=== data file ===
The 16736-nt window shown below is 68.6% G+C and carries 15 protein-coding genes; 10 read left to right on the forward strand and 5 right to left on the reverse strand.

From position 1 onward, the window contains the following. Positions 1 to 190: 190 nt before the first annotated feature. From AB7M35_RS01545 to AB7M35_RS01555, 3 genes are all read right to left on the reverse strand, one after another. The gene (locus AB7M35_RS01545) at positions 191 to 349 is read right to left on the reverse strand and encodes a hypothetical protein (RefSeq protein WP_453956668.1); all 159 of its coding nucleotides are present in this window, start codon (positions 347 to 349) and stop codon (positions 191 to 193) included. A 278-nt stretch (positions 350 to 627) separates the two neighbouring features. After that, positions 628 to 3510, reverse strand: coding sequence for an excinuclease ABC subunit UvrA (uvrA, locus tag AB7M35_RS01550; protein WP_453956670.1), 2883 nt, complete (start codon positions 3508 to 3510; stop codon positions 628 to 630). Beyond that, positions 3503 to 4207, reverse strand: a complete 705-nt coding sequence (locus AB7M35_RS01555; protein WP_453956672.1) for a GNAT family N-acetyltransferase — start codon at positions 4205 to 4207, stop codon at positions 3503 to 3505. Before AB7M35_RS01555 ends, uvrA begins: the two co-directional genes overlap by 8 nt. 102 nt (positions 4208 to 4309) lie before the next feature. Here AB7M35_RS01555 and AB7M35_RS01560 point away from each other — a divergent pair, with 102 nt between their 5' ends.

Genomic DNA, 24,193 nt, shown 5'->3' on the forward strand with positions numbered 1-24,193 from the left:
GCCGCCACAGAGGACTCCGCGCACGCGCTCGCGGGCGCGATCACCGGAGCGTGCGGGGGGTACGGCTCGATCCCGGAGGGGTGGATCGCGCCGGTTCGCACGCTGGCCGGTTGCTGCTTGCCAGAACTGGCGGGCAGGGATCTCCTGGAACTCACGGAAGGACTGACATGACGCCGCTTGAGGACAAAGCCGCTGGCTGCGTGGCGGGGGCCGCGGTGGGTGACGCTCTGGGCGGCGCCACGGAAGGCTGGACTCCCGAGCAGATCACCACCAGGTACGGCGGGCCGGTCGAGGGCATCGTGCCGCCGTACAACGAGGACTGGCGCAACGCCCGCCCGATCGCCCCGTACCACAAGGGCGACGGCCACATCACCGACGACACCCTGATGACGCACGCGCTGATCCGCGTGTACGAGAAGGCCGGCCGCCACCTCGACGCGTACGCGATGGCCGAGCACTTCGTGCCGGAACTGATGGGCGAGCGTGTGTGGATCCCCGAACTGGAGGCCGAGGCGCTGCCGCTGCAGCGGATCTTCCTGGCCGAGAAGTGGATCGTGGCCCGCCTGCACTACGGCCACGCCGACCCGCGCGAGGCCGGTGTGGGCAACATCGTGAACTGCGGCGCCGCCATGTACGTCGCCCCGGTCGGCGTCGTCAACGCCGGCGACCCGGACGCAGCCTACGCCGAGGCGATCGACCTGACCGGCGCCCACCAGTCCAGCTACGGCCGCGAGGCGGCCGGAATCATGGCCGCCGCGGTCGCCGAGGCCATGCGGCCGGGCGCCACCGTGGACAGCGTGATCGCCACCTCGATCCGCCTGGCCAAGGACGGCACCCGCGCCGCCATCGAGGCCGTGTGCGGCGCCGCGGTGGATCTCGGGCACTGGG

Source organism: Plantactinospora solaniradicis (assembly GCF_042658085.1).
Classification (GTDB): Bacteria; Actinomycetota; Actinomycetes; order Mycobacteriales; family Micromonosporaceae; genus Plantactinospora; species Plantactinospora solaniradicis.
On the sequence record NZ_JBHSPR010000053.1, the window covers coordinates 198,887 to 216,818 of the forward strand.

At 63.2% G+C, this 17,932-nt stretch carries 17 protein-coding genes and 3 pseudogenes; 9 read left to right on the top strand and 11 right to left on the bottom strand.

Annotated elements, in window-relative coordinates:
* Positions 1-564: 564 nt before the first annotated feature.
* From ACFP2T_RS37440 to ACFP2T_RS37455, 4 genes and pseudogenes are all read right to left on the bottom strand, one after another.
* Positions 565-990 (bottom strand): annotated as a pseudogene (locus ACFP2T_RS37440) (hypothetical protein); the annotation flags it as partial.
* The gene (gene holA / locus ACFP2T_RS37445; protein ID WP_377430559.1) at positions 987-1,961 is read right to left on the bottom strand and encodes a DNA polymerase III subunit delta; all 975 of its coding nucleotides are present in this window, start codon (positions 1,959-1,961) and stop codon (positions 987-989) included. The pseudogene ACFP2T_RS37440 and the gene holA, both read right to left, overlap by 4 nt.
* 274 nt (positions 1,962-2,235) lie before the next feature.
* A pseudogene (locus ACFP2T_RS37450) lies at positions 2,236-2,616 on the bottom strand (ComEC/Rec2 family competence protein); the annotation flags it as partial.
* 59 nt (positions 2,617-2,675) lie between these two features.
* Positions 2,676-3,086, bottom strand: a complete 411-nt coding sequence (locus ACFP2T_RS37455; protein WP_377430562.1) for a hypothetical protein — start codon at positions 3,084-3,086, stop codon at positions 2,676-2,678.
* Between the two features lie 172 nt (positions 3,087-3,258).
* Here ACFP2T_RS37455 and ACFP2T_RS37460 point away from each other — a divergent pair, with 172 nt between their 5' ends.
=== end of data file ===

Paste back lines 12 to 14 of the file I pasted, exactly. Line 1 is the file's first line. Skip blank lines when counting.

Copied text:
* Positions 565-990 (bottom strand): annotated as a pseudogene (locus ACFP2T_RS37440) (hypothetical protein); the annotation flags it as partial.
* The gene (gene holA / locus ACFP2T_RS37445; protein ID WP_377430559.1) at positions 987-1,961 is read right to left on the bottom strand and encodes a DNA polymerase III subunit delta; all 975 of its coding nucleotides are present in this window, start codon (positions 1,959-1,961) and stop codon (positions 987-989) included. The pseudogene ACFP2T_RS37440 and the gene holA, both read right to left, overlap by 4 nt.
* 274 nt (positions 1,962-2,235) lie before the next feature.